Celebrated Black Reporter Laid Off By Newspaper

Old-timey journalists. CREDIT: SHUTTERSTOCK
Old-timey journalists. CREDIT: SHUTTERSTOCK

A newspaper in Birmingham, Alabama, a predominately African American city famous for civil rights battles in the 1960s, has laid off its last black reporter.

The Birmingham News, which is owned by the Alabama Media Group, announced it would be laying off a number of staff members as it continued to make a transition to the digital era. Michelle Holmes of the Alabama Media Group said in a staff memo: “We wish the best for those who leave our organization today and thank them for their dedication and good work.”

One of the reporters laid off was Barnett Wright, which All Digitocray said was the last black journalist on staff. ThinkProgress received comment from AMG suggesting this isn’t the case.

Holmes wrote to ThinkProgress following publication of this post with the following statement:

As I am sure you understand, we don’t discuss specific employees past or present. But it is simply false to say that our newsroom is devoid of diversity. I can tell you that we do indeed continue to employ talented black journalists, in positions ranging from reporters to content director (one of the 4 most senior managers in our newsrooms) to community manager and columnist, to photojournalist. We have had a number of other black journalists voluntarily move on to new jobs in the last few months, as happens regularly in any healthy mid-size news operation. We are actively recruiting and interviewing black candidates and are very happy to accept more. Two job links on the National Association of Black Journalists detail several of our positions, including those seeking candidates for our new Studios effort. For those positions, we are seeking video journalists with proven ability in digital storytelling, and advanced shooting and editing experience. In general, for all our roles, we are looking for journalists with strong digital acumen who are committed to storytelling, experimentation, and a willingness to deliver significant journalism on multiple platforms. I want to clarify, as well, that all our employees work for the Alabama Media Group. We produce a suite of media products, anchored by, one of the largest local news sites on the web. The Birmingham News is an important piece of our company, but does not have its own distinct employees as was the case in decades past. We are recruiting for journalists who understand that and can help us continue to build audience in that way. I can unequivocally say we want, and continue to seek, a diverse staff to help us find and tell more stories here Alabama.

Andre Natta of the Birmingham Association of Black Journalists told ThinkProgress in an interview, “I think Barnett Wright is one of the best journalists in the city, good at his job and representing the citizens as far as making sure they knew what was coming before it happened. I think people need to be aware of the fact that, as this continues to happen, it’s going to become a bigger issue. Not just in terms of losing black reporters, but losing levels of coverage across the board.”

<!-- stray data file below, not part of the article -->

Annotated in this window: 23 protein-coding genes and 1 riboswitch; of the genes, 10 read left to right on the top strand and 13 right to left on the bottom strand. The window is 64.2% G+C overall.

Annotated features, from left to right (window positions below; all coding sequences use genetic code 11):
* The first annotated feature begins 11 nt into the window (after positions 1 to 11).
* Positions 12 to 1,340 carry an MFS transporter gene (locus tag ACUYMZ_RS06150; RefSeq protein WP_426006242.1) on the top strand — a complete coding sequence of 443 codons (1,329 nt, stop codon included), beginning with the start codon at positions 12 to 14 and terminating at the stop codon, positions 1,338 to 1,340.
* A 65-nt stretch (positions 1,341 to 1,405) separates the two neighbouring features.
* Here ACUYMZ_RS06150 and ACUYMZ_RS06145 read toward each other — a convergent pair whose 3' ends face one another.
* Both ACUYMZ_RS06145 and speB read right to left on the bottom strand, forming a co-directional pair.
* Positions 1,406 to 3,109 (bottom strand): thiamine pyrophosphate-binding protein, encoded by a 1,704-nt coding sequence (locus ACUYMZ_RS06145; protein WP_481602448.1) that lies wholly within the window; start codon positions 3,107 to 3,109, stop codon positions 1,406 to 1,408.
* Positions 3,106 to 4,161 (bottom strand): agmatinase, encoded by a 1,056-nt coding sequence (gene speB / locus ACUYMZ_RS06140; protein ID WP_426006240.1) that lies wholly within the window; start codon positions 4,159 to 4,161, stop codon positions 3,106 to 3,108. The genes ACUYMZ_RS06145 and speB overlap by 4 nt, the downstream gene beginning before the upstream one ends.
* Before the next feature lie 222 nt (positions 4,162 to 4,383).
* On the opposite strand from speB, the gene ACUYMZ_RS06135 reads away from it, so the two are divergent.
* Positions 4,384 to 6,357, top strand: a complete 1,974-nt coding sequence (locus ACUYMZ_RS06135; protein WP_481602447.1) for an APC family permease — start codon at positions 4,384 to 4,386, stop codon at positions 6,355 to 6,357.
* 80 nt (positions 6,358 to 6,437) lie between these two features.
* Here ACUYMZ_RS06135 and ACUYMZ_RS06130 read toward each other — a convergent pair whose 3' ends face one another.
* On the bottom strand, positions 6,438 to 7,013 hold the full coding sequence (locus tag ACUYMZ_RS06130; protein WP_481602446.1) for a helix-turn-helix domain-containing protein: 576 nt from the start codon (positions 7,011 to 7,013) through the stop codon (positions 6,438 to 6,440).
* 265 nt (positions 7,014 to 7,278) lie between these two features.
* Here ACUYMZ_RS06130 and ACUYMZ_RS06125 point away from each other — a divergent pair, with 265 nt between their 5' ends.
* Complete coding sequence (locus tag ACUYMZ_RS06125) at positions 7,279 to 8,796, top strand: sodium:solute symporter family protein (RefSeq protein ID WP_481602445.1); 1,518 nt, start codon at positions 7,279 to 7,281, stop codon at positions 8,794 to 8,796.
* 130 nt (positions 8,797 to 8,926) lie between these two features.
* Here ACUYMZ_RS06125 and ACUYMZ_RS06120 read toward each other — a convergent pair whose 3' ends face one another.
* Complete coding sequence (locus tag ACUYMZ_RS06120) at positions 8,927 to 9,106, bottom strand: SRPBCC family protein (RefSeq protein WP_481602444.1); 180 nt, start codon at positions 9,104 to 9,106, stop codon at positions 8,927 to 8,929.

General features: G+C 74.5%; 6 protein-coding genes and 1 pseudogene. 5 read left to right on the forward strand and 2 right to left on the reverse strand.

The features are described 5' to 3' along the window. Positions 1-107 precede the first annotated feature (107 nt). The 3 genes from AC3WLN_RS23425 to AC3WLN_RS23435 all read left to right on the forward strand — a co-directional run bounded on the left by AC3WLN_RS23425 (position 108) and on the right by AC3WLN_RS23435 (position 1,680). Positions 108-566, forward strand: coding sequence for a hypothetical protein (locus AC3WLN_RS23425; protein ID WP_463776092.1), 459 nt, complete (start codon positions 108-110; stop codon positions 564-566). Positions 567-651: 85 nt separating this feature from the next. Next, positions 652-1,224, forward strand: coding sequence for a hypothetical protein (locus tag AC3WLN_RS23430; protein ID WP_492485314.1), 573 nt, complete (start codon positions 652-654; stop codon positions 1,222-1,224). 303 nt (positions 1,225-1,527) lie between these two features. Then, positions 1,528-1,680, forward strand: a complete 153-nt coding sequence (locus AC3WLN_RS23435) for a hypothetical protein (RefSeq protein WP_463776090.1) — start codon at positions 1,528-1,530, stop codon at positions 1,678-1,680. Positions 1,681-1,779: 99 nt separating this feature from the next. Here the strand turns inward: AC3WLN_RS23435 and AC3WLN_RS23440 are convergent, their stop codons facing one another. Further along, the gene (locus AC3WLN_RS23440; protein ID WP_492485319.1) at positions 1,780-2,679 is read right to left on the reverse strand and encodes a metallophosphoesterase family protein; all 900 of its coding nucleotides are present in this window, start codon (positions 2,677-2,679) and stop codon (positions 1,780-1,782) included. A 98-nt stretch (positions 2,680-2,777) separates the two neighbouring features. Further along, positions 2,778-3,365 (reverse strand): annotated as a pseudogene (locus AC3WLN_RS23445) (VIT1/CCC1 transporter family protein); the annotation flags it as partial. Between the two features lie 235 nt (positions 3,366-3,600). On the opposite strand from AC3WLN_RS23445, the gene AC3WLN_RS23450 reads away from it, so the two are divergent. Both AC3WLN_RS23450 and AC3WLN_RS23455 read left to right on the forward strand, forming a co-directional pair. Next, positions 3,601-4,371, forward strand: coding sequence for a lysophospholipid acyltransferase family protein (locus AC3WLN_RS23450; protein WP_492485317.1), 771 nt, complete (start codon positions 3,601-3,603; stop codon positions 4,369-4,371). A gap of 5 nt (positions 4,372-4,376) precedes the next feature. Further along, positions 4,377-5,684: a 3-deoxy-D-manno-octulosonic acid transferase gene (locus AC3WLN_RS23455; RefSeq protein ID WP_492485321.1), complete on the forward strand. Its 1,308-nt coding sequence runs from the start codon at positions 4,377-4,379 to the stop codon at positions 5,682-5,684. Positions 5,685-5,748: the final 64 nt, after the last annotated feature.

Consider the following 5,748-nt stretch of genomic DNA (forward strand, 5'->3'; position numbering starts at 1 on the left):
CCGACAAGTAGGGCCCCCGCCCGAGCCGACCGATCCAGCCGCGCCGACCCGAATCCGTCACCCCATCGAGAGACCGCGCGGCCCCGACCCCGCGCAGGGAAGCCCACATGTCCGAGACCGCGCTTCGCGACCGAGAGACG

“They’re going to seem more gaps in terms of things getting done and laws being passed and things like that where they aren’t as informed as they need to be,” Natta said. “And they probably need to be a bit more prepared to continue to raise the issue of diversity and as much coverage as humanly possible and be more focused on the need of the community above all else.”

Natta continued, “I think in the case of Barnett there will be gaps in county coverage, and issues regarding county government which is important to the residents in metro Birmingham, but it also speaks to the fact that there hasn’t been a lot of boots on the ground in the individual neighborhoods in the city. And that was an issue even before Barnett left.”

Wright covered the Jefferson County Commission and had won first place in deadline for the Alabama Associated Press Media Editors newspaper contest in 2012. Wright covered everything from corruption charges to residents fighting unjust property liens to a story titled, “Did death of lion draw more outrage than death of black males?”

Sherrel Wheeler Stewart, who co-founded the Birmingham Association of Black Journalists and previously worked at the Birmingham News, told All Digitocracy that when she started in the 1980s, there were only “six or seven” black journalists on staff. After that, Stewart said, there was a greater emphasis on hiring more African American journalists, which is important for covering a city that is nearly three-quarters black.

Birmingham is also home to many fights over civil rights for African Americans. The Birmingham Campaign consisted of lunch counter sit-ins, marches in downtown, and protests against the “Whites Only” signs on restrooms, which were finally removed in May 1963. It was also where Martin Luther King Jr. wrote his famous “Letter from Birmingham Jail.” At the time, he wrote, “I am in Birmingham because injustice is here.”


Updated with an interview with Andre Natta and statement from Michelle Holmes.